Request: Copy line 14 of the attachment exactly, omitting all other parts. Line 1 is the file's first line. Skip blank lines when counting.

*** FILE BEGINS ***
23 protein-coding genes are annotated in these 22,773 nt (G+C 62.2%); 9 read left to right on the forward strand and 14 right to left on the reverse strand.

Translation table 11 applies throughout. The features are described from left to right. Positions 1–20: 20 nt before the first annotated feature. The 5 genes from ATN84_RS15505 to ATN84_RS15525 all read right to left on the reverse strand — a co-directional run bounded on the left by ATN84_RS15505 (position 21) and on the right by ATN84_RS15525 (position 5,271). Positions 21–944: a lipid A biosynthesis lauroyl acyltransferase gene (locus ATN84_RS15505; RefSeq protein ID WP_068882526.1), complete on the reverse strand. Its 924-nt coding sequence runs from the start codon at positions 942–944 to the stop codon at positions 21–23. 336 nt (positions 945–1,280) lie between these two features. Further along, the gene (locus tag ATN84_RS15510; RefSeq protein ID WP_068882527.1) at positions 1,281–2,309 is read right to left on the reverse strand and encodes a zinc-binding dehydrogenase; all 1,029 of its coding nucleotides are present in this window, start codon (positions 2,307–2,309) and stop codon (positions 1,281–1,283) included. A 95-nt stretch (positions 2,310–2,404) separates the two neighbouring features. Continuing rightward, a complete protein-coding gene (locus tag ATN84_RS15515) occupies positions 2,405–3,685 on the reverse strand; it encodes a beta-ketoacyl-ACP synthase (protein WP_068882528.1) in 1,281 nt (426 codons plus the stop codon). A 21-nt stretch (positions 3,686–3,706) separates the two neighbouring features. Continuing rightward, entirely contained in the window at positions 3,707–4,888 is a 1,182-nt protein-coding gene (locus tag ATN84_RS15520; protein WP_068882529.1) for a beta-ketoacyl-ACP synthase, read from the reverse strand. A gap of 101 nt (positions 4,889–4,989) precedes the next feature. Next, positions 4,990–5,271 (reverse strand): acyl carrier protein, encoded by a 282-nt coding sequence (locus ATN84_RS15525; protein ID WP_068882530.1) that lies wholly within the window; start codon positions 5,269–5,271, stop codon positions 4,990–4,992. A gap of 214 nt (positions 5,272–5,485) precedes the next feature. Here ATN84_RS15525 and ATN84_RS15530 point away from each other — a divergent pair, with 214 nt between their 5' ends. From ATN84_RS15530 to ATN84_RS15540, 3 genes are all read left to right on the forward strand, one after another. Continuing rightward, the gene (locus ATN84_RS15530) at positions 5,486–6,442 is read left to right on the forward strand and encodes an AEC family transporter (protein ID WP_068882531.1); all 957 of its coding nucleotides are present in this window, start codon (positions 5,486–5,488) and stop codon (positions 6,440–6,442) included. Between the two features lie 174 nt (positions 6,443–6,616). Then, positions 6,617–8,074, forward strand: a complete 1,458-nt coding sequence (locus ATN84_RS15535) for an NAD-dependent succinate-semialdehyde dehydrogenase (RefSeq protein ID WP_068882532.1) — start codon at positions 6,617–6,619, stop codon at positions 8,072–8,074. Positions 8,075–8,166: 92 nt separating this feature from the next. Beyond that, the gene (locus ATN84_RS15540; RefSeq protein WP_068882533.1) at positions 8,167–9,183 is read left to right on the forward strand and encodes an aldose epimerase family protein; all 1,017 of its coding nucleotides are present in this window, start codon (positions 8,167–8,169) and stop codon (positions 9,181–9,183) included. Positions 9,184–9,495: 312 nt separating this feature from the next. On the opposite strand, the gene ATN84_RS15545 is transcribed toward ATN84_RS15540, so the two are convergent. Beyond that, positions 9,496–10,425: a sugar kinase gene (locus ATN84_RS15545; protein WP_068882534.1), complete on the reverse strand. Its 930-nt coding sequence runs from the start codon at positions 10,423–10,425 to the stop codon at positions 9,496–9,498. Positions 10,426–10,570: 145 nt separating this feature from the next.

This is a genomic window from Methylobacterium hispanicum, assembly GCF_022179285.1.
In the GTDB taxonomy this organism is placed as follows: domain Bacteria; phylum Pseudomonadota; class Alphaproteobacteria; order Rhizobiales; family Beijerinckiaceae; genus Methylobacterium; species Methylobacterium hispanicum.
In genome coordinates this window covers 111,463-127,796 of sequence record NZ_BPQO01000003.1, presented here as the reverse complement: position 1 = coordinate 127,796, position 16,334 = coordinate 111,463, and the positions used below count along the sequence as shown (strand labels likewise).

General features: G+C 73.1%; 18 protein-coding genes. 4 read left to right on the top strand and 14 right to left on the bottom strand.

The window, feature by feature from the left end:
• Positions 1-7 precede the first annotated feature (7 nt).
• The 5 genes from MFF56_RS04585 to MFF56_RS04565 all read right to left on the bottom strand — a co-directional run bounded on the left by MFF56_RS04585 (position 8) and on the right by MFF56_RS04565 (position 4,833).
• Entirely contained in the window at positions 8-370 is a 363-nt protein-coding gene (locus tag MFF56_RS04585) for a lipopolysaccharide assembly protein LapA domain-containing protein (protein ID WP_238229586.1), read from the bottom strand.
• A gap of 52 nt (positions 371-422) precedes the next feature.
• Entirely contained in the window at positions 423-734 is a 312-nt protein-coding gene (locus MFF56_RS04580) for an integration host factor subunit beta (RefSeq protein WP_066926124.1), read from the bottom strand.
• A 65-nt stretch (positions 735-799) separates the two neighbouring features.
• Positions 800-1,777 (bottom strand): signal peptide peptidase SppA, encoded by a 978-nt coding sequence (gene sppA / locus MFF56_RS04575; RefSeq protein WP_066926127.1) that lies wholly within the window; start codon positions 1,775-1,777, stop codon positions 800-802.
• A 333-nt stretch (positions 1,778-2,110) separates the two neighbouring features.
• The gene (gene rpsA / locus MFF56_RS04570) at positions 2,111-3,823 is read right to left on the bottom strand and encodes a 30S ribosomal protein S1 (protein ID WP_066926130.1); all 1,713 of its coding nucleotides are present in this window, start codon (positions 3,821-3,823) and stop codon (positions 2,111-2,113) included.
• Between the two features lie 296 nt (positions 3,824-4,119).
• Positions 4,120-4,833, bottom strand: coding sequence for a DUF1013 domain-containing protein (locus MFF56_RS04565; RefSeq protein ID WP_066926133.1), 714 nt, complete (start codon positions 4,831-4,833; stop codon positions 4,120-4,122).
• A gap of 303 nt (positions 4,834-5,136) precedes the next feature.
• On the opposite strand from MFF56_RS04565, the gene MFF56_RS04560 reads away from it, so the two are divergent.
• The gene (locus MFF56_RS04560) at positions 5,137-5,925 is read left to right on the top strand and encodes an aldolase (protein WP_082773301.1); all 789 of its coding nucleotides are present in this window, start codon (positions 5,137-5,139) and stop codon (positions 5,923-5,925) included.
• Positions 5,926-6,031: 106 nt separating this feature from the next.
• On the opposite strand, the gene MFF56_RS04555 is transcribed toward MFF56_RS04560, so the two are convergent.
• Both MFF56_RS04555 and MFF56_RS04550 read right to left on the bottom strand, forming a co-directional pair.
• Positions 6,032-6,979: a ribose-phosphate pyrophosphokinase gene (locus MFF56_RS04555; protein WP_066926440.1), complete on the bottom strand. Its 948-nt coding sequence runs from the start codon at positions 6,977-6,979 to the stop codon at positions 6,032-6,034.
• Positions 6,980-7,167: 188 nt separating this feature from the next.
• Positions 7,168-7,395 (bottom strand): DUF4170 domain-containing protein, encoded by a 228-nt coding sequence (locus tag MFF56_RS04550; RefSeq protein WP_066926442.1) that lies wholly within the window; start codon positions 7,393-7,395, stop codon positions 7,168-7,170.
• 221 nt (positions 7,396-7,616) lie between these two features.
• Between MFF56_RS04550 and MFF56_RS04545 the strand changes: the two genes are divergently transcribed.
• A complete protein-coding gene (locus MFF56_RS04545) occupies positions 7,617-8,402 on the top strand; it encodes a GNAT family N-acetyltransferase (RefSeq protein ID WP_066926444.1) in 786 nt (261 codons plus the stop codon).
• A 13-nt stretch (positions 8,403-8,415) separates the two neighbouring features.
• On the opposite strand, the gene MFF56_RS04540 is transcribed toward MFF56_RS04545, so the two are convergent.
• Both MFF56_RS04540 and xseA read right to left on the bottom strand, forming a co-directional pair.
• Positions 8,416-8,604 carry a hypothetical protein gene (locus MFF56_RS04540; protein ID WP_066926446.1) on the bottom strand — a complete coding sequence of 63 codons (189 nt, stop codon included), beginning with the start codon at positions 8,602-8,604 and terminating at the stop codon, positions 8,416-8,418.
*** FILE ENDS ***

• Positions 800-1,777 (bottom strand): signal peptide peptidase SppA, encoded by a 978-nt coding sequence (gene sppA / locus MFF56_RS04575; RefSeq protein WP_066926127.1) that lies wholly within the window; start codon positions 1,775-1,777, stop codon positions 800-802.